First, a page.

It’s part of a program now used across California and in areas of Nevada. The numbers are entered into a database that also assigns new numbers to indicate the county and owner.
The numbers helped deputies return a tractor to Monterey County and an ATV to San Luis Obispo over the past several months, according to Moffitt.
A form of the identification program dates back prior to Moffitt’s time with the Sheriff’s Office — she was hired in 1986 — and was started by the Sonoma County Farm Bureau. The system includes a number indicating the county of origin and a unique sequence for each property owner.
Moffitt said that one vineyard asked that the deputies also mark their office equipment, including televisions, cameras, computers, “even the refrigerator.”
Acevedo said that the manufacturer’s serial numbers aren’t always helpful to investigators for several reasons.Equipment can be so old that the numbers have disappeared or no longer are on record. Some serial numbers are repeated by different companies or not unique to a specific piece of equipment.
Anita Hawkins, a program coordinator with the Farm Bureau who also met with the deputies at the property Wednesday, said that about five years ago the bureau started a concerted effort to publicize the program and get more ranchers involved.
As Acevedo finished up engraving the weather station, Hawkins mentioned that the batteries in the device also have been stolen.
“They must be really desperate; what are they going to do, recycle it for $5?” Brian Denner said.
Moffitt said that they also are trying to educate ranchers about theft-prevention practices, like bringing equipment in from the fields to locked barns, installing lights and feeding animals away from the road.
“That makes them easy to steal,” Moffitt said. “Two people can lift a sheep over a fence.”
For more information abut the program, contact Moffitt at 565-3940 or firstname.lastname@example.org.
Estimated dollar value of stolen equipment reported to the Sonoma County Sheriff’s Office, per fiscal year running July 1 through June 30:
$964,970 = 2011-2012
$713,118 = 2012-2013
$575,471 = 2013-2014
$846,725 = 2014-2015
You can reach Staff Writer Julie Johnson at 521-5220 or email@example.com. On Twitter @jjpressdem.
Progress in stopping high-tech nut thieves
By David Castellon
Local law enforcement is focusing efforts to derail sophisticated thieves who have stolen millions of dollars worth of pistachios and almonds — often by the truckload — in central and northern California.
Tulare County Sheriff Mike Boudreaux told a group of walnut farmers during a client appreciation lunch Wednesday at Moody Walnut Dryer that his Ag Crimes Unit is working around the clock to educate farmers and stop thieves.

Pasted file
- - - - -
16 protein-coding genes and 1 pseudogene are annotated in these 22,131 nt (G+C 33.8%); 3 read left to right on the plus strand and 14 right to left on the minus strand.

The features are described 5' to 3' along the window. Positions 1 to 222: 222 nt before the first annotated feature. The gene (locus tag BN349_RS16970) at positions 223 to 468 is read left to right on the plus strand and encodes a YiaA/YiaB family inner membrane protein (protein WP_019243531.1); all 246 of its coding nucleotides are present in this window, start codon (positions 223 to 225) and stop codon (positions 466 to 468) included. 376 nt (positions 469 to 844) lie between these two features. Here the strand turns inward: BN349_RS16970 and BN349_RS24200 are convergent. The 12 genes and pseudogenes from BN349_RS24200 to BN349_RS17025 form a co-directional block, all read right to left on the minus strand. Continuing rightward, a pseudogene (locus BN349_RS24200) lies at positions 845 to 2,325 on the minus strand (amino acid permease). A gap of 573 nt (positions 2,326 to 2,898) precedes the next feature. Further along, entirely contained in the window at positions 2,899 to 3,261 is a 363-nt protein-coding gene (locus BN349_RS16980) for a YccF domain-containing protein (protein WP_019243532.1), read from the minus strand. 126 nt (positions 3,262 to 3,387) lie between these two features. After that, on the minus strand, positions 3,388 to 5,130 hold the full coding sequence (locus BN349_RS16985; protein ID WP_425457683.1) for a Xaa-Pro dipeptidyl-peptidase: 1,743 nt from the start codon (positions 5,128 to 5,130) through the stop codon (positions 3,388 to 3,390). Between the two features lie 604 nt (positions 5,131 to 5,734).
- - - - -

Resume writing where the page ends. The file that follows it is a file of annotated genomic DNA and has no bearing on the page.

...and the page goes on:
In December, Boudreaux, along with law enforcement officials and security experts from other parts of the state, participated with Fresno-based Western Agricultural Processors Association and the American Pistachio Association to put on the Tree Nut Theft Emergency Summit in Visalia to warn the industry about a series of high-value nut thefts.
Boudreaux and others detailed how the thieves hacked computers to generate fake documentation to obtain truckloads of nuts from processing plants or change delivery destinations while pistachio and almond loads were on the road. Drivers unknowingly delivered nuts directly to thieves.
That meeting was called in response to the Nov. 13 theft of $500,000 worth of pistachios from Horizon Nut Company, north of Tulare, and an attempted theft of hundreds of thousands worth of pistachios 10 days earlier from Setton Farms in Terra Bella.
“These guys are good at what they do,” Boudreaux told the growers Wednesday. “They understand what you do and the computer world.”
After his brief speech, Boudreaux declined to discuss any pending cases.
He urged growers to be cautious and to check and double check the legitimacy of drivers.
“Get a thumb print, if you can get it,” he said. “If they don’t give a thumb print, that load doesn’t go anywhere.”
Boudreaux said that besides trying to get the word out to nut growers and processors, his department is working to get the word out to truck drivers who haul nuts so they realize that unexpected changes in delivery destinations sent via computer could be red flags that thieves might be after their loads.
Sam Sciacca, owner of Moody Walnut Dryer and host of the growers luncheon, said walnuts haven’t been the target of these high-tech nut thieves, as pistachio and almond prices are about seven times higher per pound than walnuts.
“Not that it couldn’t happen someday,” but the theft problems walnut growers usually have involve people going into groves and stealing their nuts.
Still, he told the growers after Boudreaux’s speech that, “We can’t catch these guys, but we certainly can keep them from coming here.”
Boudreaux urged the walnut growers to call the Sheriff’s Department when thefts occur or when people are in their groves, even if they’re riding quads through them for recreation.